Prime Minister David Cameron says that British aid worker Linda Norgrove was possibly killed by a grenade thrown by a member of the special forces rescue team
NATO will investigate whether a grenade thrown by American military forces killed a British aid worker during a rescue attempt in Afghanistan last week.
Linda Norgrove, 36, was killed on Friday in the raid by US forces in Afghanistan’s eastern Kunar province, after she and three colleagues were kidnapped two weeks earlier. NATO initially said Norgrove died when Taliban captors detonated a suicide bomb.
However, Prime Minister David Cameron said yesterday that Norgrove, who worked for US funded Development Alternatives Inc, was possibly killed by a grenade thrown by a member of the US special forces rescue team.
Cameron defended the decision to attempt the risky rescue mission, saying: ‘We were clear that Linda’s life was in grave danger and the operation offered the best chance of saving her life.’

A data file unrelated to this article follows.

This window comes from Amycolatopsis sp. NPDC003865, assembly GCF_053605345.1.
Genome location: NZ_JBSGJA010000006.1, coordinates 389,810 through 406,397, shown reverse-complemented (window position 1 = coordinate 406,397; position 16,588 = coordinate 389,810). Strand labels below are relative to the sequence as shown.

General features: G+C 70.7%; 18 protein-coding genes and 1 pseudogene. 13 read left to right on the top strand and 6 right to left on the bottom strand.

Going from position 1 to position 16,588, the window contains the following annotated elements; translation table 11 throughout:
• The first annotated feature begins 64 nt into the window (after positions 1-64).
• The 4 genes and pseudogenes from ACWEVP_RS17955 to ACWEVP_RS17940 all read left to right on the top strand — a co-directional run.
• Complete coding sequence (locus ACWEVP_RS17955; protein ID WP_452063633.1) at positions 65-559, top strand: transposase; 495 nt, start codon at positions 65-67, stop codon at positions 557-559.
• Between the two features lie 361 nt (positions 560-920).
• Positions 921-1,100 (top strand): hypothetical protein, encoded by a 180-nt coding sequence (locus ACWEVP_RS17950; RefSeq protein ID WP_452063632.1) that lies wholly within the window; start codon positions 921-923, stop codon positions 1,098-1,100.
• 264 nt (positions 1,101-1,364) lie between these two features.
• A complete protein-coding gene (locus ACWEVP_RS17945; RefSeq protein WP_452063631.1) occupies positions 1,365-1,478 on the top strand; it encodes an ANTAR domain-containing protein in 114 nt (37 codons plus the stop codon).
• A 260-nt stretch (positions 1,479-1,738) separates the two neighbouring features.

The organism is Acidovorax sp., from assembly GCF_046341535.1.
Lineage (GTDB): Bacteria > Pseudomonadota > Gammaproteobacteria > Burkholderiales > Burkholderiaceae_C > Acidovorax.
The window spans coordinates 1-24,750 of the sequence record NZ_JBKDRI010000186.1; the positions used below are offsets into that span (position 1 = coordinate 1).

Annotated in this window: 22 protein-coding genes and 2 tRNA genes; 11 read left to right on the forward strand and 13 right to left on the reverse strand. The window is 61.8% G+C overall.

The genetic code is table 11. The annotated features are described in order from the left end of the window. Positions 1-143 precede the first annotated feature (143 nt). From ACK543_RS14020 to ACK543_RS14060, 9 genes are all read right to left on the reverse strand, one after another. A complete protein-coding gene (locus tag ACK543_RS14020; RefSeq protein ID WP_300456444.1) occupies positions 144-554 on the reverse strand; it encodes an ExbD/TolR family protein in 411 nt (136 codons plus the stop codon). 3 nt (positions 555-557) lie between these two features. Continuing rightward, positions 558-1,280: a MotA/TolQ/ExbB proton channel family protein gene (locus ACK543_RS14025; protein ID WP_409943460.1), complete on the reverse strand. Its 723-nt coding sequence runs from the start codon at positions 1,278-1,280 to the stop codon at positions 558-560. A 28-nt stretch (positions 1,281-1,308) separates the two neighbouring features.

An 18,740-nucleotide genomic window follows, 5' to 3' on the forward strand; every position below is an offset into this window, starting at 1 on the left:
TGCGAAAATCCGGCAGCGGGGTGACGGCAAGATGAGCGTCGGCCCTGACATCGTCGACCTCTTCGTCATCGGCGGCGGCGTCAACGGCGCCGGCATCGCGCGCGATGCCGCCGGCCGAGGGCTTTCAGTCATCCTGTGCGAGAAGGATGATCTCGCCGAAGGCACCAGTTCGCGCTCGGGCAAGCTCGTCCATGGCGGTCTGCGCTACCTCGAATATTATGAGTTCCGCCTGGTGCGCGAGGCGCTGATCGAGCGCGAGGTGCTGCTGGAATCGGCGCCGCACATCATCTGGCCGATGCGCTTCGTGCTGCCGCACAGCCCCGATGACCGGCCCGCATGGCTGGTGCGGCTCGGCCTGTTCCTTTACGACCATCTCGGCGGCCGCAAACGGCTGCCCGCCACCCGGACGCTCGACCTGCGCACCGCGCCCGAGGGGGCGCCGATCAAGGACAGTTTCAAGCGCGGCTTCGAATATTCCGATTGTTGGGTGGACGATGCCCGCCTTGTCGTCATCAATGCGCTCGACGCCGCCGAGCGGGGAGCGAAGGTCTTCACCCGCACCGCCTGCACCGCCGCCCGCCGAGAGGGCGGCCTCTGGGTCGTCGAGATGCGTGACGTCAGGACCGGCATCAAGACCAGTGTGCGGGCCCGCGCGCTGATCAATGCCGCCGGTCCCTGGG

The Prime Minister authorised the rescue mission with Foreign Secretary William Hague in what aides said was his first hands-on life or death decision. ‘It’s a judgment, it’s a balance,’ the Prime Minister said. ‘I will go over in my own mind 100 times whether it was the right decision, but I believe it was.’
Mr. Cameron appeared at pains not to sound reproving of American actions in the rescue attempt, in which at least six Taliban fighters were also killed.
In his statement to the House of Commons, Mr Hague seemed more reassured, saying: ‘We should also remember that ultimately the responsibility for Linda’s death lies with those who took her hostage.’